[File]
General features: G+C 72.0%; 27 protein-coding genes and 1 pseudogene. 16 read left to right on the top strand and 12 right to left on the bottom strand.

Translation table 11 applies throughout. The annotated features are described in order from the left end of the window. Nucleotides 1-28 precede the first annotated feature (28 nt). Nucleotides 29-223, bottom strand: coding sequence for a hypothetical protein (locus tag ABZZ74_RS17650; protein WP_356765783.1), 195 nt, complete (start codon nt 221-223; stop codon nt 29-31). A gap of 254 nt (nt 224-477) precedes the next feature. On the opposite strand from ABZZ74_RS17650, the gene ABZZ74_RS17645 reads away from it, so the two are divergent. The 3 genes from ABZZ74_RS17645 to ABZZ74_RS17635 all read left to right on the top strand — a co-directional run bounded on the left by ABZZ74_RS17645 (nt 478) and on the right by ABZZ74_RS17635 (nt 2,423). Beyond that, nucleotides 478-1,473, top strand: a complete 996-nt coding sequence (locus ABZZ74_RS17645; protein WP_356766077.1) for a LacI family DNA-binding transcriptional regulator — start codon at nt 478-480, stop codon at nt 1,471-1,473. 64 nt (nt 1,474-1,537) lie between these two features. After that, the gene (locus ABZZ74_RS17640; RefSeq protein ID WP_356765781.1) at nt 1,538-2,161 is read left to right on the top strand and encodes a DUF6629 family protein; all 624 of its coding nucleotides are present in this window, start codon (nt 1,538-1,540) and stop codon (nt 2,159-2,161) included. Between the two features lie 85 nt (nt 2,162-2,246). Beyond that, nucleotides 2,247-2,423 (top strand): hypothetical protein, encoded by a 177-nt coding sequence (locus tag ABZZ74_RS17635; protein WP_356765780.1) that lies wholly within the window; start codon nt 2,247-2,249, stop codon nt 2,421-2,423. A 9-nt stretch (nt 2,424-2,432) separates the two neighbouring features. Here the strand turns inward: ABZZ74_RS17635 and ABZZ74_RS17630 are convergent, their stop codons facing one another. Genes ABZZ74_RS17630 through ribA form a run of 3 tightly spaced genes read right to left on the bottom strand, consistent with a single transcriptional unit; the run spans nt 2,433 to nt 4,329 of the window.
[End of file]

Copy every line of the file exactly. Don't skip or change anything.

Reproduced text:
General features: G+C 72.0%; 27 protein-coding genes and 1 pseudogene. 16 read left to right on the top strand and 12 right to left on the bottom strand.

Translation table 11 applies throughout. The annotated features are described in order from the left end of the window. Nucleotides 1-28 precede the first annotated feature (28 nt). Nucleotides 29-223, bottom strand: coding sequence for a hypothetical protein (locus tag ABZZ74_RS17650; protein WP_356765783.1), 195 nt, complete (start codon nt 221-223; stop codon nt 29-31). A gap of 254 nt (nt 224-477) precedes the next feature. On the opposite strand from ABZZ74_RS17650, the gene ABZZ74_RS17645 reads away from it, so the two are divergent. The 3 genes from ABZZ74_RS17645 to ABZZ74_RS17635 all read left to right on the top strand — a co-directional run bounded on the left by ABZZ74_RS17645 (nt 478) and on the right by ABZZ74_RS17635 (nt 2,423). Beyond that, nucleotides 478-1,473, top strand: a complete 996-nt coding sequence (locus ABZZ74_RS17645; protein WP_356766077.1) for a LacI family DNA-binding transcriptional regulator — start codon at nt 478-480, stop codon at nt 1,471-1,473. 64 nt (nt 1,474-1,537) lie between these two features. After that, the gene (locus ABZZ74_RS17640; RefSeq protein ID WP_356765781.1) at nt 1,538-2,161 is read left to right on the top strand and encodes a DUF6629 family protein; all 624 of its coding nucleotides are present in this window, start codon (nt 1,538-1,540) and stop codon (nt 2,159-2,161) included. Between the two features lie 85 nt (nt 2,162-2,246). Beyond that, nucleotides 2,247-2,423 (top strand): hypothetical protein, encoded by a 177-nt coding sequence (locus tag ABZZ74_RS17635; protein WP_356765780.1) that lies wholly within the window; start codon nt 2,247-2,249, stop codon nt 2,421-2,423. A 9-nt stretch (nt 2,424-2,432) separates the two neighbouring features. Here the strand turns inward: ABZZ74_RS17635 and ABZZ74_RS17630 are convergent, their stop codons facing one another. Genes ABZZ74_RS17630 through ribA form a run of 3 tightly spaced genes read right to left on the bottom strand, consistent with a single transcriptional unit; the run spans nt 2,433 to nt 4,329 of the window.